The Packard Motor Company buildings in Detroit were abandoned in 1958, when Packard went out of business. In the decades since then, the buildings on the colossal 40-acre site have been left vacant and have fallen into increasing disrepair, becoming a kind of iconic reminder of how far the Motor City has fallen from its past glory days. If you’ve visited Detroit, as we did when Russell lived there, you may have even driven past the Packard buildings and other derelict Detroit buildings, marveled at the tangible decay, and shaken your head at the waste of all of the effort and assets that went into constructing those buildings that are now crumbling into dust.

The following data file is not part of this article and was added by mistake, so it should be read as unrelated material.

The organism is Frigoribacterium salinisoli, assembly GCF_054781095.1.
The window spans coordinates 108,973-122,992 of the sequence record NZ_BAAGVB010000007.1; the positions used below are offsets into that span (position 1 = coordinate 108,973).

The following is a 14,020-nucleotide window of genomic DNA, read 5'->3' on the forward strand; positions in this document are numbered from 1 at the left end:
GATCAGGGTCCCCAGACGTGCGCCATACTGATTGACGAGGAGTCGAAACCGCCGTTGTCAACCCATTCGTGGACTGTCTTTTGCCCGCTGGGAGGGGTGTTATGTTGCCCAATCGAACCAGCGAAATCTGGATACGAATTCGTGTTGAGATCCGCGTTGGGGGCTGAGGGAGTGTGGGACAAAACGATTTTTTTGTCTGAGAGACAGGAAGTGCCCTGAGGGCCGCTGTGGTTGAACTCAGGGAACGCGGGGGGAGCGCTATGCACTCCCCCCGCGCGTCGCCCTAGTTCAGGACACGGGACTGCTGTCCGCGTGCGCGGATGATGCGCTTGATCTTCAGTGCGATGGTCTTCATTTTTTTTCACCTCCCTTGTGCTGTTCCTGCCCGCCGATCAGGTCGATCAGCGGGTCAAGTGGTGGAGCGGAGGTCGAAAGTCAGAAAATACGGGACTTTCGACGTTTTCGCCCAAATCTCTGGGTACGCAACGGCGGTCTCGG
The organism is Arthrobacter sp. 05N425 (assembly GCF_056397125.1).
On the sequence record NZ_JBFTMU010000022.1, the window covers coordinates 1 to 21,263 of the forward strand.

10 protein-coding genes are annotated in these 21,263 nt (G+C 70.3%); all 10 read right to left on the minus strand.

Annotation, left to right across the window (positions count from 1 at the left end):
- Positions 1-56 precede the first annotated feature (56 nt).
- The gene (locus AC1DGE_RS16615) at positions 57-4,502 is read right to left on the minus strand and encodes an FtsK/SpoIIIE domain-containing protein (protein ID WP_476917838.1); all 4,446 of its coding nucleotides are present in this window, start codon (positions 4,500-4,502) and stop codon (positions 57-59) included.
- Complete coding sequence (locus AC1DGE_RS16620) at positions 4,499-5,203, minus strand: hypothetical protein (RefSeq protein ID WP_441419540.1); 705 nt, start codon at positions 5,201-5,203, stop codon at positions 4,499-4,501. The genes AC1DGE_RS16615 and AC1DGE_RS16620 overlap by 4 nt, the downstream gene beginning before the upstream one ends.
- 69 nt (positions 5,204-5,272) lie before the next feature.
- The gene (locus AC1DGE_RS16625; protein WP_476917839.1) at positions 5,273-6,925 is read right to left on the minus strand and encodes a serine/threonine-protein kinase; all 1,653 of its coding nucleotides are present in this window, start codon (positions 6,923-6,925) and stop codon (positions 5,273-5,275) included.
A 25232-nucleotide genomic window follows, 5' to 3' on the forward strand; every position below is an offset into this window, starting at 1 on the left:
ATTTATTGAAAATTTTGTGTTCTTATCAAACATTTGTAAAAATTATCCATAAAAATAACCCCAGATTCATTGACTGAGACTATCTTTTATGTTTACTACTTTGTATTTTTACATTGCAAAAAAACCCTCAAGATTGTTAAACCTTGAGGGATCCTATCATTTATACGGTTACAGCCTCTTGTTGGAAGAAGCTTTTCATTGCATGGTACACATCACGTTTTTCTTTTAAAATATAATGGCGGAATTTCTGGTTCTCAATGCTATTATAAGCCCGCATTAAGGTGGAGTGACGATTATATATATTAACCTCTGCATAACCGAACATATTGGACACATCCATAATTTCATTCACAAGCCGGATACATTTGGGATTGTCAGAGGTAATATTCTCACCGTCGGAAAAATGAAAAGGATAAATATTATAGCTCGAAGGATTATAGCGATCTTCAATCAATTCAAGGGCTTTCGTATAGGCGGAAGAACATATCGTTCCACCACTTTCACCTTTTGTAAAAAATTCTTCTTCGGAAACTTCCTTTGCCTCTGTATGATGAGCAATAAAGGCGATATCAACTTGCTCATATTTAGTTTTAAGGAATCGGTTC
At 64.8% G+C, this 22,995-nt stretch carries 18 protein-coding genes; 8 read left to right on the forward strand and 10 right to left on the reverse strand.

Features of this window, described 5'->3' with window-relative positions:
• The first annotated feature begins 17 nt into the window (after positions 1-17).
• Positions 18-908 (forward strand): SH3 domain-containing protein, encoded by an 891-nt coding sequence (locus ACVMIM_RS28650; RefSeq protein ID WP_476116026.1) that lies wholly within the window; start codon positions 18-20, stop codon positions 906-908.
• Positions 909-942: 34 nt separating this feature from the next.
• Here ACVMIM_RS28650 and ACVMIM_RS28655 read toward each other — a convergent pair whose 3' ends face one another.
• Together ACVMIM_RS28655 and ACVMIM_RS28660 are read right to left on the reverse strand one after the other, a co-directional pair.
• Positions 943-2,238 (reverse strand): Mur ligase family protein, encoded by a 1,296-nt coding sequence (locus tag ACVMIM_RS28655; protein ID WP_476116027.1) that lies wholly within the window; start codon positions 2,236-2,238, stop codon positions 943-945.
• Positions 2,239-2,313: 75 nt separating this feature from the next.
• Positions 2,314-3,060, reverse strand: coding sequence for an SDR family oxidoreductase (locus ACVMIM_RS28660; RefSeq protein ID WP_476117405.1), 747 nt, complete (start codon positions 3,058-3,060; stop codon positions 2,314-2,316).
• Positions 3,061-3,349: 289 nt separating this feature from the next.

Now Detroit has finally begun process of demolishing the Packard buildings, as part of an effort to rid the city of what the linked article aptly describes as “ruin porn”–the many abandoned, deteriorating buildings in the area that show how a once-mighty city was brought to its knees. But as with anything in Detroit, it has been a difficult process. A Peruvian developer bought the 3.5 million square foot site for $405,000 in 2013 but didn’t live up to promises to develop it; more recently, he’s ignored court orders to demolish the buildings due to obvious safety concerns. As a result, the city has begun the demolition itself and plans to present the bill for the work to the developer.